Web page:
Manny sits slumped by a brick wall, eyes half closed, hand outreached and grasping, begging passersby for a cigarette. His brow is furrowed into a grimace, clothes rumpled. His black-and-white image is haunting and beautifully composed. A small piece of paper on the lower right corner says he has passed away since the photograph was taken. "RIP."
This image, one that could easily rest on the walls of a gallery, was taken by a homeless man named Lonnie who had been living in a 1966 Cadillac hearse for more than a year. He is one of nine other homeless photographers to be featured in the first public exhibition of the Bright Eyes Project, a venture created to promote tolerance and compassion through the photography of homeless men and women living on the streets. Lonnie alone has taken more than 100 photos for the project.
"Everybody loves pictures so everybody takes pictures," founder Sylvia Sander said. "Now with our cellphones, you don't even go a day without taking a picture. So it was just a way that I could empower someone and create an expressive outlet."
Sander, a local private investigator, was struck by the problems of homelessness in the downtown area and began offering her services on a volunteer basis. She went around to individuals living the on the street and offered help in locating family members or with legal cases. It was through these walkabouts, slowly building relationships with the homeless of downtown, that Sander met Bright Eyes, sleeping in the doorway of what used to be Voodoo Jack's Lounge and restaurant on Congress Street.
"And I used to go kind of around block to avoid him," Sander said. "And then I realized, this was ridiculous. You know things aren't gonna change if I don't change."
Sander eventually developed a good deal of trust with Bright Eyes, who made known his wishes to find his long-lost son who, as Sander would discover, did not share the same desire to reconnect.
While Bright Eyes served a prison term in Texas, Sander continued to make the rounds among Tucson's homeless population, frequenting parks where many individuals had recently been relocating off the streets of downtown.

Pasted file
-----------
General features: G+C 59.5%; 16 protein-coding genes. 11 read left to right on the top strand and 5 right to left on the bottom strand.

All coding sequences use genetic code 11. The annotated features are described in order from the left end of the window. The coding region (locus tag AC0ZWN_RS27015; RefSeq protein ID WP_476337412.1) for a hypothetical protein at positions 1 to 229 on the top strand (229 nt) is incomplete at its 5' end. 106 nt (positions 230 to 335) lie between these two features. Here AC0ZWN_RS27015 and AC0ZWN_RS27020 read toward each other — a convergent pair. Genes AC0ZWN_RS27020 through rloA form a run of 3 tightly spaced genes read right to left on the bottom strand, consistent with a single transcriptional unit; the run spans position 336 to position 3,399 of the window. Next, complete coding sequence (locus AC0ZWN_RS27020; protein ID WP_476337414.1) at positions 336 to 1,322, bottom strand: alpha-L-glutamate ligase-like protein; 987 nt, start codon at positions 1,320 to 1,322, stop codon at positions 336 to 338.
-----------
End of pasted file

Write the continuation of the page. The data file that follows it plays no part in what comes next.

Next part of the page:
Sander was inspired during one such visit, observing a group of tourists snapping photos of the homeless with impunity, an action that didn't sit well with some of her companions.
"Some of the homeless people said to me, 'You know, that really bugs us when people come and take our picture and they don't talk to us, they don't ask us, they don't even ask us our name but they're taking our picture,'" Sander said.
Sander first approached her inaugural photographers, Peter and Blu, on a frigid winter day in downtown inspired by a question: What would the homeless photograph if given the chance?
The two men, heads down and smoking in front of the Joel D. Valdez Library agreed to Sander's offer and ventured out for 24 hours, capturing life as they saw it on the Tucson streets.
Fast-forward a day later, both men freshly showered and filled with excitement, Sander collected their cameras and walked away with 27 pictures of the ground at Blu's feet and plans to expand the project.
"Peter was absolutely just thrilled by the fact that he was able to do that all day," Sander said. "And he actually traveled all around the city taking pictures."
Photographers found Sander partly through word-of-mouth at the Z Mansion on Sunday mornings, and the project kicked off in January of this year with a total of 12 men and women who took cameras to the streets until March.
Sander said the Bright Eyes Project is a way to empower homeless through a creative outlet, a welcome opportunity for the over 300 unhoused Tucsonans who, for many of them, have nothing to do during the day.
"When you have a purpose, I think it's human nature that you feel better," Sander said. "I wanna see social change, and I wish that other people would do something similar."
Ron Austin, co-founder of the Carlos G. Figueroa Foundation, hopes to see the project inspire mainstream, housed individuals to take action against homelessness by appreciating the unsung talents of people who may just need a break and push in the right direction.
"There could be another Einstein out there, there could be somebody who has a cure for cancer," he said. "Any number of possibilities exist as far as how they could contribute to society in a way that society is dramatically changed."
Austin, who once lived on the streets himself, said he was particularly struck by the originality of the photographs. Public reactions have also been positive, many remarking on how unskilled photographers could take such powerful photos.
Plans are still in the works as to where the project will go, but Sander and Austin both wish to see it expand, perhaps to other cities and at least to venues around the downtown Tucson area where the homeless can reasonably commute to view their work.
Lonnie told Sander that the project changed his life, inspiring him to move to Portland, reconnect with his daughter and find work in construction. He has recently contacted Sander and is still taking pictures for the project.
A long way from sleeping in a hearse on the streets of Tucson.